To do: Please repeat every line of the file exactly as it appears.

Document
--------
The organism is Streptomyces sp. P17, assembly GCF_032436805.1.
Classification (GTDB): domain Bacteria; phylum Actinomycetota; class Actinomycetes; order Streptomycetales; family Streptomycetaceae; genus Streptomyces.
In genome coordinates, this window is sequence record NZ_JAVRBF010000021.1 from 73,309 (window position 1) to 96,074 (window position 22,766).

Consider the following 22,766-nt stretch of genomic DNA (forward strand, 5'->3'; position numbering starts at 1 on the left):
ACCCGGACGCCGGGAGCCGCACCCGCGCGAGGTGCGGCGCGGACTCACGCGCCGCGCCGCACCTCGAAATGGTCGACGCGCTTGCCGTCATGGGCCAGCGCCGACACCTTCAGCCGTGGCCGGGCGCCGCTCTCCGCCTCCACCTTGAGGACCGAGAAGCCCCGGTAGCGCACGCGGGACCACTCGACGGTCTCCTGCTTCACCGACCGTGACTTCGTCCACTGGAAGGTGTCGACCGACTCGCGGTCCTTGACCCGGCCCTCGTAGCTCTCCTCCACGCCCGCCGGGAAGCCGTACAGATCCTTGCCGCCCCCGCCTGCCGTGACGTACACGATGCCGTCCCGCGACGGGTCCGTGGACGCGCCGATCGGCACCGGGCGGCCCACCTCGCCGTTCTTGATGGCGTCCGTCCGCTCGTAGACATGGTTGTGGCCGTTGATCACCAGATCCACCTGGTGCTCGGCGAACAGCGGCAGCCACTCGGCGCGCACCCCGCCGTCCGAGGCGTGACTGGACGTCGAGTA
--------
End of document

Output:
The organism is Streptomyces sp. P17, assembly GCF_032436805.1.
Classification (GTDB): domain Bacteria; phylum Actinomycetota; class Actinomycetes; order Streptomycetales; family Streptomycetaceae; genus Streptomyces.
In genome coordinates, this window is sequence record NZ_JAVRBF010000021.1 from 73,309 (window position 1) to 96,074 (window position 22,766).

Consider the following 22,766-nt stretch of genomic DNA (forward strand, 5'->3'; position numbering starts at 1 on the left):
ACCCGGACGCCGGGAGCCGCACCCGCGCGAGGTGCGGCGCGGACTCACGCGCCGCGCCGCACCTCGAAATGGTCGACGCGCTTGCCGTCATGGGCCAGCGCCGACACCTTCAGCCGTGGCCGGGCGCCGCTCTCCGCCTCCACCTTGAGGACCGAGAAGCCCCGGTAGCGCACGCGGGACCACTCGACGGTCTCCTGCTTCACCGACCGTGACTTCGTCCACTGGAAGGTGTCGACCGACTCGCGGTCCTTGACCCGGCCCTCGTAGCTCTCCTCCACGCCCGCCGGGAAGCCGTACAGATCCTTGCCGCCCCCGCCTGCCGTGACGTACACGATGCCGTCCCGCGACGGGTCCGTGGACGCGCCGATCGGCACCGGGCGGCCCACCTCGCCGTTCTTGATGGCGTCCGTCCGCTCGTAGACATGGTTGTGGCCGTTGATCACCAGATCCACCTGGTGCTCGGCGAACAGCGGCAGCCACTCGGCGCGCACCCCGCCGTCCGAGGCGTGACTGGACGTCGAGTA